This is Madero avenue in Mexico City downtown. Madero avenue used to be opened for cars, now it is a promenade. This avenue will lead you to the Zocalo, the main plaza of the city (195mts x 240mts). Next to Zocalo is the Cathedral which is the largest in Latin America. It took 250 years to be built. I think I will write a post about the Cathedral.
The Pre-Hispanic City of Teotihuacan was one of the largest urban centers in the ancient world, which had a population of more than 100,000 inhabitants at its peak. Located in a valley rich in natural resources, Teotihuacan was the seat of power of one of the most influential Mesoamerican societies in the political, economic, commercial, religious and cultural spheres, whose features permanently marked the peoples of the Mexican highlands, passing time and reaching us with the same strength and greatness with which its builders planned it. -INHA, National Institute of Anthropology and History.
The area open to public visits has an area of 264 hectares, where the main complexes of monumental buildings are concentrated, such as The Citadel and the Temple of the Feathered Serpent, the Calzada de los Muertos and the residential complexes that flank it, the Pyramids of the Sun and Moon, the Palace of Quetzalpapálotl and 4 departmental groups with important examples of mural painting, such as Tetitla, Atetelco, Tepantitla and La Ventilla, as well as 2 other housing complexes called Yayahuala and Zacuala.
At least once I year I go Teotihuacan, well, not true since this year has been hectic. Either way, it takes me about one hour and a half to get there since these pyramids are not within the city (another archeological site, or several of them are.) I believe you may find this interesting, nevertheless is not that much for me since I have been going there since I was a kid.
There are many tourist from practically everywhere due to the importance the Aztec and Mexica culture have had in the world. (Noted the word Mexica?). By the way, since we are in this conversation. According to one legend, the war deity and patron of the Mexica Huitzilopochtli possessed Mexitl or Mexi as a secret name. Mexico would then mean “Place of Mexi” or “Land of the War God.” Another hypothesis (the most referenced to) is that Mēxihco derives from a portmanteau of the Nahuatl words for “moon” (mētztli) and navel (xīctli): The Navel of the Moon.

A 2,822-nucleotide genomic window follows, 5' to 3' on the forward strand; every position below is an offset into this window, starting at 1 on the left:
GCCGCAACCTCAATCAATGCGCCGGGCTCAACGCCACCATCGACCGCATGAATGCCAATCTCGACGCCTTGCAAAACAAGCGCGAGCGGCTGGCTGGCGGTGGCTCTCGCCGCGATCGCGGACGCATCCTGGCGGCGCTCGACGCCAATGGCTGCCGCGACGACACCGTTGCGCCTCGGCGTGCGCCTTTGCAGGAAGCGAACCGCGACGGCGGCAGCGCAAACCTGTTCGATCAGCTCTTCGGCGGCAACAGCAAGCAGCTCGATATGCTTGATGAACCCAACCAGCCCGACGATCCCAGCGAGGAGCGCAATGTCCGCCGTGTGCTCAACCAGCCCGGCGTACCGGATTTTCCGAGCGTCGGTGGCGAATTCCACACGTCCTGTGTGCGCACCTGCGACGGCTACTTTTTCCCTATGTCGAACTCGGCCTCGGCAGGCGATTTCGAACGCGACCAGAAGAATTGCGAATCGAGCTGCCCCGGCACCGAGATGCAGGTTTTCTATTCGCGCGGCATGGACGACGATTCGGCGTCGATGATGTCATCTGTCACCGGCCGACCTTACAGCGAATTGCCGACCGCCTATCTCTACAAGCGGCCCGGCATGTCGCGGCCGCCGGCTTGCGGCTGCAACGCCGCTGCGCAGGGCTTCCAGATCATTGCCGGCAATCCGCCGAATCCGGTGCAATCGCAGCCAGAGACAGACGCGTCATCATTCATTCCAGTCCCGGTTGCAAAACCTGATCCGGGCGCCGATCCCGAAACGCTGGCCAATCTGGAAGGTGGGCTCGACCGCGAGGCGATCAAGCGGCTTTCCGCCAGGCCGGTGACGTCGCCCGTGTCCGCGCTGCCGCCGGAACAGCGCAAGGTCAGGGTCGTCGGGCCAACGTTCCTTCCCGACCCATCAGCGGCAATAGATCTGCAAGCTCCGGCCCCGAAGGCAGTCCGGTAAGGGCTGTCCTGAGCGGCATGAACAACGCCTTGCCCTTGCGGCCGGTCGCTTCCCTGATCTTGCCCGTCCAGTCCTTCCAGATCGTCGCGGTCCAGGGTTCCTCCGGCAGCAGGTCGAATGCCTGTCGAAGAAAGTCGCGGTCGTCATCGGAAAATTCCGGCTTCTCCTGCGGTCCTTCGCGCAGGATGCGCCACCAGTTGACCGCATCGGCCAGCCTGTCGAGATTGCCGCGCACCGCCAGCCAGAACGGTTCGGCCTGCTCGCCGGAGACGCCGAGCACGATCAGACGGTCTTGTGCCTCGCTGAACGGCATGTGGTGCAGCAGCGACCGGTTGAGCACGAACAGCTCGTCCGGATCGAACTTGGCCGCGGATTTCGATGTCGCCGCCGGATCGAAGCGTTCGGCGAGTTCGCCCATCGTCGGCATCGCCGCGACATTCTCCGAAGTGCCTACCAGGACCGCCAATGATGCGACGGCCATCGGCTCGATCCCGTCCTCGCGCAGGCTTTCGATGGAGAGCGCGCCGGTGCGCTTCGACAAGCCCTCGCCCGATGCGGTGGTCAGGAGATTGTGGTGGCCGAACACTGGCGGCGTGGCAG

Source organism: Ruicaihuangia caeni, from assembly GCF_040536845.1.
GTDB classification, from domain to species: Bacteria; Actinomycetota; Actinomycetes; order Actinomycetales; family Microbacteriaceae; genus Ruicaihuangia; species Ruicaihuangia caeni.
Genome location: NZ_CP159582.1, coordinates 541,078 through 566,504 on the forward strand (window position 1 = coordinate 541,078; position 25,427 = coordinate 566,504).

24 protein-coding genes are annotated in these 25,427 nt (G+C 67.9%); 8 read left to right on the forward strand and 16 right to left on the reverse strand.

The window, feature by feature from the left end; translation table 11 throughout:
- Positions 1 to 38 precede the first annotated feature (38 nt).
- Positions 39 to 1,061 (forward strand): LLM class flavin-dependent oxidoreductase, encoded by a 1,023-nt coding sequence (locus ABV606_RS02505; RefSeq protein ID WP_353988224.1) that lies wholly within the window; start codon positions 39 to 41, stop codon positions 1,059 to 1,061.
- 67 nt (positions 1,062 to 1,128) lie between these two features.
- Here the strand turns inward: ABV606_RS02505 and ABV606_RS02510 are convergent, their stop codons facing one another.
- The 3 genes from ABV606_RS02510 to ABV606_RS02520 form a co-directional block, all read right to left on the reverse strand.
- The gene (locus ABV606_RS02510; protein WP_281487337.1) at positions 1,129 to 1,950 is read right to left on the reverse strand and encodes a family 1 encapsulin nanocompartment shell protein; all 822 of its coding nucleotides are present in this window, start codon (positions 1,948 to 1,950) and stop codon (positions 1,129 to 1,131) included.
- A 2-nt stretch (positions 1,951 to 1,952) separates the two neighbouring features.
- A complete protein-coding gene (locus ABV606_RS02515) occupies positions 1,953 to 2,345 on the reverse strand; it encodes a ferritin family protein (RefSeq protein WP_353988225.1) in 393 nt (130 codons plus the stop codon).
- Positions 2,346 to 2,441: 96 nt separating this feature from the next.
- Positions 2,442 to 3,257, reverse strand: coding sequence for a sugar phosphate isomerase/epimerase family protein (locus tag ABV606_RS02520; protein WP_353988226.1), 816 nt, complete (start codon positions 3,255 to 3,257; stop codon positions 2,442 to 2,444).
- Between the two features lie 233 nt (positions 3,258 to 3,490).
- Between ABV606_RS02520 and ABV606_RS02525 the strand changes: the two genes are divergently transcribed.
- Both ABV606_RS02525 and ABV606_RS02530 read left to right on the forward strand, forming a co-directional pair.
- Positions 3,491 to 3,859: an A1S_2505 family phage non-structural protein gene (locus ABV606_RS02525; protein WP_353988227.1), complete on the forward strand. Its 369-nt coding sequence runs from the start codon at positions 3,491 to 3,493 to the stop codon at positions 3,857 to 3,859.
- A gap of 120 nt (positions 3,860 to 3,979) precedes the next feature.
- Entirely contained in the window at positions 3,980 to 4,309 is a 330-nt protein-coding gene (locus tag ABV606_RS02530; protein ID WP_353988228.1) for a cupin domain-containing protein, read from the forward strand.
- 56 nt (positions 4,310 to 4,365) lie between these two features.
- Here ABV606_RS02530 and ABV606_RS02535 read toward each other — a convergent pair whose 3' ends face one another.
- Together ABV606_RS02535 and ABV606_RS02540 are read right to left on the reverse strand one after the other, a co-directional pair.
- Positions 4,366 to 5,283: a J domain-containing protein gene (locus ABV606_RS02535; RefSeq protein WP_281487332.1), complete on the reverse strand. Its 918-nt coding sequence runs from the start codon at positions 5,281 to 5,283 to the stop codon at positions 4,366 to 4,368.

And, this is the place I take my foreign friends to when they come visit me, so now you know where you will be landing!
For the peoples that preceded Teotihuacan, this site had a predominantly sacred meaning. Various historical sources indicate that the Aztecs and their rulers came to these ruins to pray and celebrate rites. Later Teotihuacan was a point of reference since the beginning of the Spanish occupation; and at present it is recognized as one of the most outstanding testimonies of ancient urbanism and state development, which is why it is an object of interest to researchers from Mexico and the world, who through different scientific disciplines continue to explore its complexity.
The archaeological remains of the ancient city are visited each year by thousands of people, making the site one of the largest tourist attractions in the country.
The recognition of the site as cultural heritage is universal, since since 1987 it has been part of the UNESCO World Heritage list.
Services available in the Archaeological Zone of Teotihuacan
The archaeological zone has two specialized museums: the Teotihuacan Culture Museum and the “Beatriz de la Fuente” Museum of Teotihuacan Murals, as well as a temporary exhibition room located in the building known as “ex-museum”. Other areas in which archaeological pieces are exhibited are the Sculptural Garden and the garden south of the San Juan River; It also has a botanical garden of traditional flora, an open-air theater and the headquarters building of the Teotihuacan Studies Center.
Due to the size of the Archaeological Zone, it is very difficult to enjoy all its cultural offerings in a single visit, however there are routes designed to make the most of the routes, depending on the particular interests of each visitor.
Note: Yes, I took these photos.
(Did I mention I don’t like the new WP editor and I didn’t find a way to use the old one?)
One of the many things a feel proud about being Mexican.